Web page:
The glories of 2017 may still be fresh in the memory, but this weekend is all about the 2018 season for ambitious Irish rowers. Some 230 athletes have entered the Irish Trial this weekend at the National Rowing Centre in Cork.
The World Championship gold medallists Paul O'Donovan and Shane O'Driscoll and Mark O'Donovan and their fellow finalists Sanita Puspure and Denise Walsh head the list of entrants. However, the two-day event, with crews racing over 6km in time-trial format, is perhaps the place where young competitors, who make up the bulk of the entry, can catch the eye of high performance director Antonio Maurogiovanni and his team of coaches.
Racing on Saturday will be in pairs and single sculls, while crews will be formed on Sunday.
Maurogiovanni has reappointed Ray Morrison and Fran Keane to oversee the junior women and junior men. His Italian compatriot, Giuseppi De Vita, will be the new assistant coach. De Vita previously coached UCD women’s crews.
Ireland coach Dominic Casey has been nominated for World Coach of the Year – the second successive year in which he has made the shortlist. Casey led an Ireland lightweight team which won medals at every major international regatta at senior and under-23 level. Ireland finished sixth in the medals table at the World Championships.
Casey is not exactly chomping at the bit to walk onto the stage at the gala awards in London on December 8th. “I’m not a man for awards,” he says.
He has also been nominated for Distinguished Service to International Rowing. Also on this list is Morten Espersen, the former Ireland high performance director.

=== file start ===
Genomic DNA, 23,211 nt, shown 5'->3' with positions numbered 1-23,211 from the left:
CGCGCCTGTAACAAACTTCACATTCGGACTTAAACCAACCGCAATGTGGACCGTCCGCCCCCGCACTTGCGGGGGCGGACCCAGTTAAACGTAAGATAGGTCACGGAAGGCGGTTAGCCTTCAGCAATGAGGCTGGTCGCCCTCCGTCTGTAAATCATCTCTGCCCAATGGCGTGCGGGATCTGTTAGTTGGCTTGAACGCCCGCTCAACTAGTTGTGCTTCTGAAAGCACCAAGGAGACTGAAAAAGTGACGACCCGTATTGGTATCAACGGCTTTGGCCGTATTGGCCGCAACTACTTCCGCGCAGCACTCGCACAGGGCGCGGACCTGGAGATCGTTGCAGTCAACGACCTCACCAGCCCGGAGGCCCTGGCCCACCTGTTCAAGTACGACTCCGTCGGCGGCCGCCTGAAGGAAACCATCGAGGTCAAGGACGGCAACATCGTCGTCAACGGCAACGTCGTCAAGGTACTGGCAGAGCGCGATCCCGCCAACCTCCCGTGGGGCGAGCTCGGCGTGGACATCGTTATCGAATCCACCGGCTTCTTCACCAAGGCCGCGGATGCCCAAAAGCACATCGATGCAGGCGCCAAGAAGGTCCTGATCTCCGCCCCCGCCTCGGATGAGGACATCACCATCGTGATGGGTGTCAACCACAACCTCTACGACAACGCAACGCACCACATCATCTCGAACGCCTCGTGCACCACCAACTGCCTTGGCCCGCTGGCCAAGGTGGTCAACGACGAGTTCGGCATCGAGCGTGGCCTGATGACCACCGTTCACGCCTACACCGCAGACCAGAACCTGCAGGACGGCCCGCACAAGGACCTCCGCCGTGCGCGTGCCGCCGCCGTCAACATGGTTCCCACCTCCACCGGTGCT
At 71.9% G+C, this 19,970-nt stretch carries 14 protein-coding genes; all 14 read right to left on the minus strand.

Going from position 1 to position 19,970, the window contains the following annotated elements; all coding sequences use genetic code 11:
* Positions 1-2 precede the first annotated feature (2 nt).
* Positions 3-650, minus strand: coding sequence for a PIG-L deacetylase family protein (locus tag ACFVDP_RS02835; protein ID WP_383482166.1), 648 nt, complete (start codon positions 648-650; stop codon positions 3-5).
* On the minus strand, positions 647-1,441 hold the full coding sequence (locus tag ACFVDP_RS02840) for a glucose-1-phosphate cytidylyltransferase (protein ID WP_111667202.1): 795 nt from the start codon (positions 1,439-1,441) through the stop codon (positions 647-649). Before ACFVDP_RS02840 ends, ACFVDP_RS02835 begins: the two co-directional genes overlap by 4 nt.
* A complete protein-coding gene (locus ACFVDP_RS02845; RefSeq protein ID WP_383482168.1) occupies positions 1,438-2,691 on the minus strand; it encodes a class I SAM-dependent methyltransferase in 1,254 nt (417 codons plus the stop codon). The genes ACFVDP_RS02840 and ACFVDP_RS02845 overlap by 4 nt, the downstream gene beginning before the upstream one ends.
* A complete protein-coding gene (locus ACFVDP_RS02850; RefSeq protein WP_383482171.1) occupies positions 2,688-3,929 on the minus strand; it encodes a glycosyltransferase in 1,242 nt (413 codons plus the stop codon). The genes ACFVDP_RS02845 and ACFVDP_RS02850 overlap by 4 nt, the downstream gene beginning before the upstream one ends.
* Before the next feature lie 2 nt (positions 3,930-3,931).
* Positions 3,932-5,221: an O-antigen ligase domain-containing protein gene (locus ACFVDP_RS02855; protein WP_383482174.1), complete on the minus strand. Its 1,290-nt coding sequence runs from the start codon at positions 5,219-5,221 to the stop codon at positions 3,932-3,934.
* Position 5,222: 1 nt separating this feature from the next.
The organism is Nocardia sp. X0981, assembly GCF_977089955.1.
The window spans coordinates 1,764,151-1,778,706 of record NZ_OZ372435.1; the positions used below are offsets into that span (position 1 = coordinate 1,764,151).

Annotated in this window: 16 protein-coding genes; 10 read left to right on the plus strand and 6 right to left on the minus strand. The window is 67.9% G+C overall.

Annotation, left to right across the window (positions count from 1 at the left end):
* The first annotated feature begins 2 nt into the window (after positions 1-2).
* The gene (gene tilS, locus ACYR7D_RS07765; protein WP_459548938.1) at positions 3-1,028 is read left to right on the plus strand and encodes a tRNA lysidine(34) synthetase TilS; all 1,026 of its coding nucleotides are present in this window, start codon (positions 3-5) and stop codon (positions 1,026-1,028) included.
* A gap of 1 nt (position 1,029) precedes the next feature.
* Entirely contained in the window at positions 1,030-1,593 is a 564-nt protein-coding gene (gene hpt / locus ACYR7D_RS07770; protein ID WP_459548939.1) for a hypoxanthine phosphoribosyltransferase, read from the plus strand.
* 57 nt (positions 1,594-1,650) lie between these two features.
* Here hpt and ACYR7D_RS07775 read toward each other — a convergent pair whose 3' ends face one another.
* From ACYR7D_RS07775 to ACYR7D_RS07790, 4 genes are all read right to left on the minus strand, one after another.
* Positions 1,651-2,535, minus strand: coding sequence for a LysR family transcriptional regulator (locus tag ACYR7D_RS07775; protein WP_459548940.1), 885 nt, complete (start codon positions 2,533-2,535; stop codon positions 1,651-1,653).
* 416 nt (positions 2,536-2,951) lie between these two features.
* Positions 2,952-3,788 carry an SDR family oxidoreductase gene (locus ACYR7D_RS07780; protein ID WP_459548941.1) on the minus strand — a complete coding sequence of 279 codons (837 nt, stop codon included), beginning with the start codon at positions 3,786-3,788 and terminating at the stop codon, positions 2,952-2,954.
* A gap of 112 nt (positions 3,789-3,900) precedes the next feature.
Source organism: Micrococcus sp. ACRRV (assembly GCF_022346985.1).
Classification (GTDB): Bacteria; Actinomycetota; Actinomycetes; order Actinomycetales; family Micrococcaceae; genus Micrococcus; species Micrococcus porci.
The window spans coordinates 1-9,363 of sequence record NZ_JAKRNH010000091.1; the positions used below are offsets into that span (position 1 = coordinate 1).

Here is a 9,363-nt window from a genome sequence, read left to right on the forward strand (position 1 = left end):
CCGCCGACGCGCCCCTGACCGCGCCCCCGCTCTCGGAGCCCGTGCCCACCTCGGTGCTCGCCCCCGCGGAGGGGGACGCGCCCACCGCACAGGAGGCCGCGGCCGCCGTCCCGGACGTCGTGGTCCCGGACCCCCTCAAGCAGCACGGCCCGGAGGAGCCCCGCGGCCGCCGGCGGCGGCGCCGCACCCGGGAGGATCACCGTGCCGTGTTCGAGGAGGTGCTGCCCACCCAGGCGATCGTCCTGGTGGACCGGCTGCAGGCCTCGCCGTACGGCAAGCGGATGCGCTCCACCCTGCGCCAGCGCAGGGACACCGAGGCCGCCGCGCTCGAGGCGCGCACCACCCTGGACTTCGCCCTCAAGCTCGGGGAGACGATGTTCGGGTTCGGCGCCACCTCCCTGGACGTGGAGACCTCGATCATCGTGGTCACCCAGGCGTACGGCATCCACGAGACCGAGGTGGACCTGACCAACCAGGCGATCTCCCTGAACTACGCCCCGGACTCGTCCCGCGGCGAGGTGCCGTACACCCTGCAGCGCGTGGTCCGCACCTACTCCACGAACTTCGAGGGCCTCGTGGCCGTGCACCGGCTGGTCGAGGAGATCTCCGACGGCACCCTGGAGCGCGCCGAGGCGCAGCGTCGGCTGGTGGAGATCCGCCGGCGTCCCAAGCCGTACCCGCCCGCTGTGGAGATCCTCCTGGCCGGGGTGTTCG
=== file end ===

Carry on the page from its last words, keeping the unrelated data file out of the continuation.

The Ireland lightweights who competed in the Fours Head of the River in London last weekend were undone by steering difficulties. Their rudder jammed early in the race, and the test for Gary O’Donovan, Mark O’Donovan, Shane O’Driscoll and Niall Kenny was just to complete the course. They were placed 15th in this time trial event.
UCD Boat Club celebrates 100 years in existence on Thursday, November 16th, with a dinner at O'Reilly Hall. There will be well over 400 attendees, which will include 50 past captains, nine past presidents along with Olympians, World Championship medallists and winners at Henley Royal Regatta.
One man whose life stretches back almost to the start is 91-year-old Michael Cleary, who is flying in from the US to be at the dinner. He represented the club in the Gannon Cup, Irish Championships and Henley from 1947 to 1952. He became a medical doctor, and served in Australia and the United States, always keeping an interest in UCD rowing. He retired just last year.
The Blitzit of indoor rowing at Trinity College last weekend was a success. Hundreds of competitors, some coming long distances, competed. The next such chance for young people is the inaugural Cork Blitzit next Friday, November 24th, at Neptune Stadium.
The Provinces Irish indoor rowing competition in Limerick holds pride of place on the following day. One of the entrants will be Damian Browne, who is set to compete in the Atlantic Challenge rowing race which begins on December 12th. Browne, who is almost two metres tall and weights 124 kilogrammes (19st 7lbs), has a good ergometer time of 6:13 for 2,000m.
He has been impressively professional in both raising money for his charities – which could come in at over €60,000 – and in race preparation. He hopes to post video pieces while he races.